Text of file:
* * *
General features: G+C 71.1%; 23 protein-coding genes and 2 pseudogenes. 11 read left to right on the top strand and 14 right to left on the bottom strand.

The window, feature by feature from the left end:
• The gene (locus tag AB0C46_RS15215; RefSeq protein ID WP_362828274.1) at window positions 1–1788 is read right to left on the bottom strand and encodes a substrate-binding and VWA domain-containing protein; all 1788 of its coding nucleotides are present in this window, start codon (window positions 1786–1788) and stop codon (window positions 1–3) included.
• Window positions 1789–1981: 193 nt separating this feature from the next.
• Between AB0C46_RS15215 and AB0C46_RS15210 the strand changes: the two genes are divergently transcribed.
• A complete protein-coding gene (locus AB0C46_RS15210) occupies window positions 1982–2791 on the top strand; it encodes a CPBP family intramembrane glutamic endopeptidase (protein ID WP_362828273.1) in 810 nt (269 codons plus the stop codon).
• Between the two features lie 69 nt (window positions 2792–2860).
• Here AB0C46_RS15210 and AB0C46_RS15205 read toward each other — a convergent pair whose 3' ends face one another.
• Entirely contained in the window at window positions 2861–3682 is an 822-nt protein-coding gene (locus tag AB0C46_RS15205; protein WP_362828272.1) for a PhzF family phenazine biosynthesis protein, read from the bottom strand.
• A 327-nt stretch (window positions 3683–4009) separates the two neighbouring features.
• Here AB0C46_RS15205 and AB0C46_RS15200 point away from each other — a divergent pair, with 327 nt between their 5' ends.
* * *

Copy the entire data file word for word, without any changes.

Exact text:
General features: G+C 71.1%; 23 protein-coding genes and 2 pseudogenes. 11 read left to right on the top strand and 14 right to left on the bottom strand.

The window, feature by feature from the left end:
• The gene (locus tag AB0C46_RS15215; RefSeq protein ID WP_362828274.1) at window positions 1–1788 is read right to left on the bottom strand and encodes a substrate-binding and VWA domain-containing protein; all 1788 of its coding nucleotides are present in this window, start codon (window positions 1786–1788) and stop codon (window positions 1–3) included.
• Window positions 1789–1981: 193 nt separating this feature from the next.
• Between AB0C46_RS15215 and AB0C46_RS15210 the strand changes: the two genes are divergently transcribed.
• A complete protein-coding gene (locus AB0C46_RS15210) occupies window positions 1982–2791 on the top strand; it encodes a CPBP family intramembrane glutamic endopeptidase (protein ID WP_362828273.1) in 810 nt (269 codons plus the stop codon).
• Between the two features lie 69 nt (window positions 2792–2860).
• Here AB0C46_RS15210 and AB0C46_RS15205 read toward each other — a convergent pair whose 3' ends face one another.
• Entirely contained in the window at window positions 2861–3682 is an 822-nt protein-coding gene (locus tag AB0C46_RS15205; protein WP_362828272.1) for a PhzF family phenazine biosynthesis protein, read from the bottom strand.
• A 327-nt stretch (window positions 3683–4009) separates the two neighbouring features.
• Here AB0C46_RS15205 and AB0C46_RS15200 point away from each other — a divergent pair, with 327 nt between their 5' ends.